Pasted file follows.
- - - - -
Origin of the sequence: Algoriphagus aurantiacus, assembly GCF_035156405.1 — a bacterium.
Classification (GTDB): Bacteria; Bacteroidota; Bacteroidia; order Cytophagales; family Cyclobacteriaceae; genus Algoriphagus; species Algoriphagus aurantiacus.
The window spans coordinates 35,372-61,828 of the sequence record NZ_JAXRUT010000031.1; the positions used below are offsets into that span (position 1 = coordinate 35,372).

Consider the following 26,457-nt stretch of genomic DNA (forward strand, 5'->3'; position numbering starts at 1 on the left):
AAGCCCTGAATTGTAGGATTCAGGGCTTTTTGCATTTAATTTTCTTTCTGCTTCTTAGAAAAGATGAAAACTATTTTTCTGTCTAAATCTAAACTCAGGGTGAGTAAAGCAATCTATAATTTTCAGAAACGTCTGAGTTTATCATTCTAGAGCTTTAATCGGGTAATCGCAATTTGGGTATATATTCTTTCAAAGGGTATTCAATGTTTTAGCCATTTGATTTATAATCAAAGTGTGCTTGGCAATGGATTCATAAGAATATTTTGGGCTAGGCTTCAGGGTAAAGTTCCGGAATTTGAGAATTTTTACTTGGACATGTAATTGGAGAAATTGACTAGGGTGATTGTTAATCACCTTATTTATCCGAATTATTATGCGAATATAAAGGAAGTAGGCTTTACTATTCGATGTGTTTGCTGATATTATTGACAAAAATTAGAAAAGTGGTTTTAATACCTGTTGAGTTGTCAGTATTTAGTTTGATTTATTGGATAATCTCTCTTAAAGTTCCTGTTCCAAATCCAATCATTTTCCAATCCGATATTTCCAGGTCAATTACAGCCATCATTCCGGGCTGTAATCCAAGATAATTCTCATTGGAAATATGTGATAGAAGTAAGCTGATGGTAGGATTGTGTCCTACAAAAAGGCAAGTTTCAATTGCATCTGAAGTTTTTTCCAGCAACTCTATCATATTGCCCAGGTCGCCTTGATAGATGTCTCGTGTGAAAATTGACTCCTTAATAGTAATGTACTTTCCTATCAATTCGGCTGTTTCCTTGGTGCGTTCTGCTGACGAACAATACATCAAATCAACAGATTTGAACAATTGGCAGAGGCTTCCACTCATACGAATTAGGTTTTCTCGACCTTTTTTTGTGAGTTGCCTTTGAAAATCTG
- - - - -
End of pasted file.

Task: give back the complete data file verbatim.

Origin of the sequence: Algoriphagus aurantiacus, assembly GCF_035156405.1 — a bacterium.
Classification (GTDB): Bacteria; Bacteroidota; Bacteroidia; order Cytophagales; family Cyclobacteriaceae; genus Algoriphagus; species Algoriphagus aurantiacus.
The window spans coordinates 35,372-61,828 of the sequence record NZ_JAXRUT010000031.1; the positions used below are offsets into that span (position 1 = coordinate 35,372).

Consider the following 26,457-nt stretch of genomic DNA (forward strand, 5'->3'; position numbering starts at 1 on the left):
AAGCCCTGAATTGTAGGATTCAGGGCTTTTTGCATTTAATTTTCTTTCTGCTTCTTAGAAAAGATGAAAACTATTTTTCTGTCTAAATCTAAACTCAGGGTGAGTAAAGCAATCTATAATTTTCAGAAACGTCTGAGTTTATCATTCTAGAGCTTTAATCGGGTAATCGCAATTTGGGTATATATTCTTTCAAAGGGTATTCAATGTTTTAGCCATTTGATTTATAATCAAAGTGTGCTTGGCAATGGATTCATAAGAATATTTTGGGCTAGGCTTCAGGGTAAAGTTCCGGAATTTGAGAATTTTTACTTGGACATGTAATTGGAGAAATTGACTAGGGTGATTGTTAATCACCTTATTTATCCGAATTATTATGCGAATATAAAGGAAGTAGGCTTTACTATTCGATGTGTTTGCTGATATTATTGACAAAAATTAGAAAAGTGGTTTTAATACCTGTTGAGTTGTCAGTATTTAGTTTGATTTATTGGATAATCTCTCTTAAAGTTCCTGTTCCAAATCCAATCATTTTCCAATCCGATATTTCCAGGTCAATTACAGCCATCATTCCGGGCTGTAATCCAAGATAATTCTCATTGGAAATATGTGATAGAAGTAAGCTGATGGTAGGATTGTGTCCTACAAAAAGGCAAGTTTCAATTGCATCTGAAGTTTTTTCCAGCAACTCTATCATATTGCCCAGGTCGCCTTGATAGATGTCTCGTGTGAAAATTGACTCCTTAATAGTAATGTACTTTCCTATCAATTCGGCTGTTTCCTTGGTGCGTTCTGCTGACGAACAATACATCAAATCAACAGATTTGAACAATTGGCAGAGGCTTCCACTCATACGAATTAGGTTTTCTCGACCTTTTTTTGTGAGTTGCCTTTGAAAATCTG